Sunday, August 7, 2016

Mayflower Descendant Twice, Me?


     In a previous blog, here I wrote about my 11th great-grandfather John Billington, a controversial passenger who sailed on the Mayflower.  Well amazingly enough, or maybe not all that amazing, I have found that another progenitor was on that storied ship;  Francis Eaton who is also on my mother's side of the tree.  It doesn't surprise me at all that both these Mayflower passengers were on Mom's side; my father's family were relative latecomers, not reaching America's shores until during and after the potato famine for the most part.

     The new ancestor is Francis Eaton, born in England in 1596.  Yes, 1596. That. Is. Mind boggling.  Men were mincing about in neck ruffs, codpieces and hosiery at that time.  It's a time so far removed from my experience that in truth, I can't begin to summon any real feelings about this individual.  Yes, he's my 11th or 12th great-grandfather, but I really can't make any emotional connection.  Anyway--Francis and his third wife begat Benjamin after arriving in modern day Massachusetts.  Benjamin begat Benjamin Jr., who begat another Francis around 1700.  Francis and his second wife Lydia Fuller had a son  in 1734 whom they named Silvanus.  We're now approaching a time I can begin to relate to-- slightly.

     This brings us to Annis Eaton born in Massachusetts just before the American Revolution.  Annis married Joseph Foster Jr. and they were the first direct ancestors of this line to move to New York State and into Wayne County where my mother's family lived for many decades after.  Annis' son Asahel Foster was one of the pioneers of Wolcott, NY; he married Hannah Gregory and they had at least one child, Lucinda, born in 1832.  Hannah died in 1834 and Asahel then married her younger sister Martha who bore him six more children--five girls and finally a boy, Asahel Jr.  I wonder how many more children there would have been had he not gotten that son in 1852?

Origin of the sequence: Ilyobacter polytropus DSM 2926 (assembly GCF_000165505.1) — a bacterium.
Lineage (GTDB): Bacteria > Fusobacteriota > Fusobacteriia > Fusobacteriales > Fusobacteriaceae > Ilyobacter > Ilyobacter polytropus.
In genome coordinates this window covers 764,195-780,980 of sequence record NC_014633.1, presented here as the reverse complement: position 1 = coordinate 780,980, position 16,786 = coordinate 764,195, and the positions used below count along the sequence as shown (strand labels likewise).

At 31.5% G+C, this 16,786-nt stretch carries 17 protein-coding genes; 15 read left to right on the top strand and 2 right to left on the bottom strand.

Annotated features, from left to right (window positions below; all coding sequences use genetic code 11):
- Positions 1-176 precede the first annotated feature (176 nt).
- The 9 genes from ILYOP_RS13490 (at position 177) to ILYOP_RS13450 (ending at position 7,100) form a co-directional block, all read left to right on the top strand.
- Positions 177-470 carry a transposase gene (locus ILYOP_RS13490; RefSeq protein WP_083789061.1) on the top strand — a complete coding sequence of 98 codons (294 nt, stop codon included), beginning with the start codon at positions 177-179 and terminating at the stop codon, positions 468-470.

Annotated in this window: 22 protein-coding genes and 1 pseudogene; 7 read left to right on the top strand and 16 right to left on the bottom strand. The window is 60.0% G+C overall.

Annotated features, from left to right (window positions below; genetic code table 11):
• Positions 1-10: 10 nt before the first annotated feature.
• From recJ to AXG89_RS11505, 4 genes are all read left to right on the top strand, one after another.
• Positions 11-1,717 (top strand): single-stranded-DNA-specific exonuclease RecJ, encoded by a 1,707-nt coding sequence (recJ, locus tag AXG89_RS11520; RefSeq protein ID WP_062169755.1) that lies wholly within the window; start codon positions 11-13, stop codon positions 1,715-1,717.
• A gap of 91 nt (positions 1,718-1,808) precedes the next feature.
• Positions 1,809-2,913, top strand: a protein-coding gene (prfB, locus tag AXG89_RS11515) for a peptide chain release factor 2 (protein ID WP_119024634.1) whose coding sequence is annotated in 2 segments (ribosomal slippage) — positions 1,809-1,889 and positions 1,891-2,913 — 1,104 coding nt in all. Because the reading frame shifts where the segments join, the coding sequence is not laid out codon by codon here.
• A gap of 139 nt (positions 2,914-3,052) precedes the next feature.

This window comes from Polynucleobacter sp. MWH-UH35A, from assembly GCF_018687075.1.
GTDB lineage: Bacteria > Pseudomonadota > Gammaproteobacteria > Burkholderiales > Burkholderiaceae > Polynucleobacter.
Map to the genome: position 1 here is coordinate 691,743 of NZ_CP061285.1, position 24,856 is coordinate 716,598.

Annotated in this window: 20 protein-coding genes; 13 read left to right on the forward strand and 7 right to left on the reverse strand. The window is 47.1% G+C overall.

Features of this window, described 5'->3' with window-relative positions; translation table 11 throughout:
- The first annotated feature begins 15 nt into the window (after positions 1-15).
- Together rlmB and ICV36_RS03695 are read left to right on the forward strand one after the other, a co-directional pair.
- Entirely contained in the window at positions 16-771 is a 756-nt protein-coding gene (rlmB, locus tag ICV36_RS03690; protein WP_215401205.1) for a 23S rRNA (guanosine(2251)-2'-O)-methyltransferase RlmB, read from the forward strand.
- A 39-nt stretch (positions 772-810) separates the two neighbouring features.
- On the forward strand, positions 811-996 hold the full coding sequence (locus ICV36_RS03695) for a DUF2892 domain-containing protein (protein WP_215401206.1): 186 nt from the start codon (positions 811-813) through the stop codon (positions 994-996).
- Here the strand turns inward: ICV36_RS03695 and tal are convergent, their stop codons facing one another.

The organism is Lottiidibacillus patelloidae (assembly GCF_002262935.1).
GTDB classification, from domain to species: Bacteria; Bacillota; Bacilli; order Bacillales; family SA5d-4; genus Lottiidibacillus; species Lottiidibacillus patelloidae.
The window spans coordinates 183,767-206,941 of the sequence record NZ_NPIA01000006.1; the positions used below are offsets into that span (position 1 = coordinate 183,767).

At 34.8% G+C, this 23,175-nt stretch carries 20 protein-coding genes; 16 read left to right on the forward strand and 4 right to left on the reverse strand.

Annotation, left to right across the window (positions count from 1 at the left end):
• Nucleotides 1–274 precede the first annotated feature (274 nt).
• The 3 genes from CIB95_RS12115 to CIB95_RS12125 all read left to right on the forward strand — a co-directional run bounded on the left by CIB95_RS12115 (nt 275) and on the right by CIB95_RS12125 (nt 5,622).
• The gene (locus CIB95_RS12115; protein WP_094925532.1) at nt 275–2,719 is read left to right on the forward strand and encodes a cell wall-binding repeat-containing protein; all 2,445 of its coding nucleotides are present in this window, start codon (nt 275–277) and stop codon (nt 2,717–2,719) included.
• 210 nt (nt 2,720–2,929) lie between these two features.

This is where the Galloway's come in, Asahel's third daughter, Clarissa, married George Galloway.  Their granddaughter Grace was my mother's mother who died in a tragic fire leaving seven children under the age of twelve, the youngest being eight months. 

     I often wonder how other researchers feel about their far distant ancestors?  I'm very curious about them and find myself reading histories of their time and place and studying costume sites online to see how they may have dressed, but I admit it, I feel somewhat emotionally detached. Francis Eaton was born 420 years ago.  When you say it like that, it doesn't seem all that long a time and yet everything has changed-- attitudes, modern conveniences even gender rolls, no woman today would be content with being her husband's chattel.  I will likely find more Mayflower ancestors on Mom's side, but to tell you the truth, I'm more impressed with my 8th great-grandmother Winifred the witch than I am with my Pilgrims.


  1. Wow Ellie, that’s so great. I’d love to find even one line I could trace back through the 1700s and beyond – I’m thinking, one of the Norman invaders might do the job nicely – anyone really, as long as they didn’t arrive with Cromwell! ;-)

  2. Well, I have to tell you I'm not so crazy about being descended from some Puritans. That's awful isn't it? I identify much more strongly with my Irish ancestors. And cromwell--perish the thought!